Dan Kamys: Why don’t we start with how you got started in the industry?
Melonie Leslie: My father is in the masonry business, and I’ve been a part of it since I could remember. He’s had this business since I’ve been alive. I used to go with him at kindergarten age on up, travel on the road with him. I decided I was going to college, not necessarily to pursue anything in the masonry industry. But I did start working in the business officially when I started undergrad. I went through that, finished college with an accounting degree and decided I really liked the masonry industry and didn’t want to pursue anything else. I don’t know if it’s one of those things that are in your blood or what, but I stayed. I’ve officially worked for the family business for 13 years, and completed my MBA during that time and I’m still here.
DK: What are some of the first memories working with your dad and the family business?
ML: My first memories are being in our yard, back when we had pre-mixed mortar in sacks and you had to mix the sand, the lime, and the cement. We had piles of sand [in the backyard] and I’d go with him on the weekend and I’d play in the sand. He’d drive around the forklift and I’d get to ride in his lap. I’d watch him load a truck while I’d play around the yard. Those are my first major memories of being in the field. But for some time the office was in our house and my mom would handle nearly all the paperwork. I was around all the paperwork side, seeing that part happen too.
DK: Was there a period of time when you didn’t work in the business when you were in school or were you always involved? Was there ever a hiatus while you were getting your education?
ML: There was a hiatus, I worked in retail and Bank of America for a period of time, towards the end of high school just before I started college. Then I started college, I had a pretty stringent program I was completing and I decided to come in part time at the family business. I was working in the office doing more accounting type of tasks and that side of things.
DK: That’s very interesting, you’re actually the first woman we’re interviewing for this and we’re very excited. There’s not enough. Tell me how the dynamics work of working in a family business.
ML: You have to be geared for it. You have to be able to separate business from personal, obviously there will be times when things in both directions, may cut too deep, and you step over the line a little bit. I’m one of four children, (my dad has four) and I’m the only girl, it’s not for everybody. That’s the best way to say it, either you can do it or you can’t. I see it in the field with siblings or relatives that may have seniority and the other gets offended. You either have it or you don’t.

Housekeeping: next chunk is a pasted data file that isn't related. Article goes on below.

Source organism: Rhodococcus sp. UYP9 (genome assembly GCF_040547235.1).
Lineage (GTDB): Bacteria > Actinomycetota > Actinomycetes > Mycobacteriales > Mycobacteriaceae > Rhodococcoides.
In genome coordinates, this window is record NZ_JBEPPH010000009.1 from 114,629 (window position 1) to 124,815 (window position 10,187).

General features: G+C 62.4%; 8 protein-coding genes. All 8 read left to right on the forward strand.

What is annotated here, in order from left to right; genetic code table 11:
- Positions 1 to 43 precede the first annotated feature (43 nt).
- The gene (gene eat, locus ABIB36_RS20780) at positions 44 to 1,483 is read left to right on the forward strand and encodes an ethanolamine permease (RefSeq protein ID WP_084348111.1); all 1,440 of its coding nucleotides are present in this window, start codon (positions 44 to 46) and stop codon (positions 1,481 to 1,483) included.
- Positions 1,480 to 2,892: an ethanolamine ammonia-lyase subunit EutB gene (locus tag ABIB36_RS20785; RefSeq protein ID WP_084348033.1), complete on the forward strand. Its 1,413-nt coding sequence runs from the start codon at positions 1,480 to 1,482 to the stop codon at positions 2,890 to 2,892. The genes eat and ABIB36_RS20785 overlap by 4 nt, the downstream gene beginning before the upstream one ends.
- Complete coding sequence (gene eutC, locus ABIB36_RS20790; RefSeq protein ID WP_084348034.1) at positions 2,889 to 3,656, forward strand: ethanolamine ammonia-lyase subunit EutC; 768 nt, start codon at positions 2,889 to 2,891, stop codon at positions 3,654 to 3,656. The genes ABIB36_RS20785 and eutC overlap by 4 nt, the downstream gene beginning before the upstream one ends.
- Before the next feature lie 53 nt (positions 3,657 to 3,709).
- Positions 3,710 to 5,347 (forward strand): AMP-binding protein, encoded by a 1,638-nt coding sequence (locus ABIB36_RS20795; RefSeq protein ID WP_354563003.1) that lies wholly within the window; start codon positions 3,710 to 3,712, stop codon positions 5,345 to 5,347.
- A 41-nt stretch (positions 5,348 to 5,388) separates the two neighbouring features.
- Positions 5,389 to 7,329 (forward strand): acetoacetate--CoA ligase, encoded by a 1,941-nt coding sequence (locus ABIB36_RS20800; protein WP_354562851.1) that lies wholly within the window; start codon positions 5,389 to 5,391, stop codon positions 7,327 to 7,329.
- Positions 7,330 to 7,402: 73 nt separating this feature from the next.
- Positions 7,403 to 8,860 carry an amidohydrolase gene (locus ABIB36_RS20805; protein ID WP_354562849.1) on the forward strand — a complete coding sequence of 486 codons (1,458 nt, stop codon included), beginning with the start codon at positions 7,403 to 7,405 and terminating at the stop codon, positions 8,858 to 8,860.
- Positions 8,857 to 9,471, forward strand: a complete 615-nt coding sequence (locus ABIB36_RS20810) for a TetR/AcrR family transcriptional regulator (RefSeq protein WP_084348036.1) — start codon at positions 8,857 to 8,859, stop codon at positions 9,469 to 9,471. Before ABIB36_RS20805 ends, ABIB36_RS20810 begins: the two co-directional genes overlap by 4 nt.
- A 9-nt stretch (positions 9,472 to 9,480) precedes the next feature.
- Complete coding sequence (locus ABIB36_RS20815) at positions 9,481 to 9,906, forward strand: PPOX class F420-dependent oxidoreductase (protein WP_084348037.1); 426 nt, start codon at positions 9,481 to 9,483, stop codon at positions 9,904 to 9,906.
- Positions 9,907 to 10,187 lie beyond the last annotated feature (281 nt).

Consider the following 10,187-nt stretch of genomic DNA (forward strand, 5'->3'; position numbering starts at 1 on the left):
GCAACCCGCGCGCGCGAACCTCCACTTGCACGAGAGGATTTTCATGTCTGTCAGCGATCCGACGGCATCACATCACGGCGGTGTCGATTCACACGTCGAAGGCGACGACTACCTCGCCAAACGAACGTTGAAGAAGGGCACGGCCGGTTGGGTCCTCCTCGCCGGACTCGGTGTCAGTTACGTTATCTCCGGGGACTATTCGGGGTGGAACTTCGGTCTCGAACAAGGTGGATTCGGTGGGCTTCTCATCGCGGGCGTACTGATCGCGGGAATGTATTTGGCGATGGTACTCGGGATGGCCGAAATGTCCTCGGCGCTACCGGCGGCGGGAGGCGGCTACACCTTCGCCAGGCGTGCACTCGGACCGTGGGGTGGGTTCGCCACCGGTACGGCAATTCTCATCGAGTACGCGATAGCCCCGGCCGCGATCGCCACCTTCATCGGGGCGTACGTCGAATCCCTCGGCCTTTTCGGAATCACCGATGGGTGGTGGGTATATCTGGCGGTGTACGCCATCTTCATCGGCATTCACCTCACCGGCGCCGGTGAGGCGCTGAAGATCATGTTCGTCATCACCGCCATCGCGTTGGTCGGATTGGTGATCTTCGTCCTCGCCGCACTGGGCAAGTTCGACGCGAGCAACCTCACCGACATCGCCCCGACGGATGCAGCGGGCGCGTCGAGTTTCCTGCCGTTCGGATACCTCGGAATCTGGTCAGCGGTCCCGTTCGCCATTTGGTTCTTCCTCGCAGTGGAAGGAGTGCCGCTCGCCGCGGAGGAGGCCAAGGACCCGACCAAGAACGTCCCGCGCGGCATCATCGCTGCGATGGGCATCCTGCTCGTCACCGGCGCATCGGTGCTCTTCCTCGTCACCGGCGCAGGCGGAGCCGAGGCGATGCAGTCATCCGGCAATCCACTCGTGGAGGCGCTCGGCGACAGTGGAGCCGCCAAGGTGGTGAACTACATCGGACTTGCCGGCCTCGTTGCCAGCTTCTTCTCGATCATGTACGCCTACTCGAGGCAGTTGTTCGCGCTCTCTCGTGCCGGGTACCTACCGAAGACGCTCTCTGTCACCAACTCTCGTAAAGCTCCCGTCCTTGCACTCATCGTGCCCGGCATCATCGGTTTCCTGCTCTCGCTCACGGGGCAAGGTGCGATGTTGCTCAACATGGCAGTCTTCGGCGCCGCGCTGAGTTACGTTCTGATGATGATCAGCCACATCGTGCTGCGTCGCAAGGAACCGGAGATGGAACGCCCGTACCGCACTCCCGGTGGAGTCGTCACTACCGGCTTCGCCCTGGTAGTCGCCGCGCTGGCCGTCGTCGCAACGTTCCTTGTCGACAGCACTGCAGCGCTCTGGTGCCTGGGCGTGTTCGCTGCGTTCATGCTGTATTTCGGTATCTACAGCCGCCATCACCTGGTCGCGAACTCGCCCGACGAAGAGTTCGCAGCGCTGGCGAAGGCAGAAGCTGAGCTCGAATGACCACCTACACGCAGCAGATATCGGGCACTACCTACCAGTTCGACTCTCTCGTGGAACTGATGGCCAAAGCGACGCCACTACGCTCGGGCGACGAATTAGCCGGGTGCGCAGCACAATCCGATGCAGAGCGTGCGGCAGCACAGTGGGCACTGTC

DK: Are your brothers involved in the business?
ML: There are not, well my younger brother still is. They’ve all pursued their own [career paths], two of the three have tried their hand [at the business] but have decided to pursue other things. One is a flight attendant for Southwest; another owns his own insurance agency; my younger brother, who still works with us from time to time, is a hunting guide and taxidermist, and that’s his real passion. But during the off-season he helps us out with deliveries, or in the yard, miscellaneous stuff. Whatever we need since he’s worked a little bit of everything.
DK: Lets talk about what you’re doing now, what’s your role in the company? Is there a succession plan, what are you doing now? Are there plans for the future with the company?
ML: As far as the future of the company, the plan is to continue on my father’s legacy. At this point I pretty much have done or pretty much will do, [depending on the day] whatever needs to get done, pretty much everything. Be it estimating, project managing, being out in the field, supervising, or calling control, coordinating, procurement, payroll, HR, safety training, contract review, accounting tasks. Pretty much everything, it just depends on the day and what needs to be done.
DK: Wow! We were in Kentucky at the SkillsUSA competition and there were five female competitors there. Because you are the first female we’re interviewing, have you found it to be a challenge or have you found it to be advantage to be a female in this industry? Have you faced an adversity?
ML: I have faced some adversity I would say, there were certainly some, I guess you would call them stigmas. Or people would assume when my brother worked here, and someone would call, they’d want to talk to him by default. Even though he would be doing different tasks, but because he was male, people wanted to talk to him instead of me. But once people talk to me and realize I’m knowledgeable, they understand and know. I don’t know if it’s because I’ve been around for so long and people know who I am and the knowledge that I have.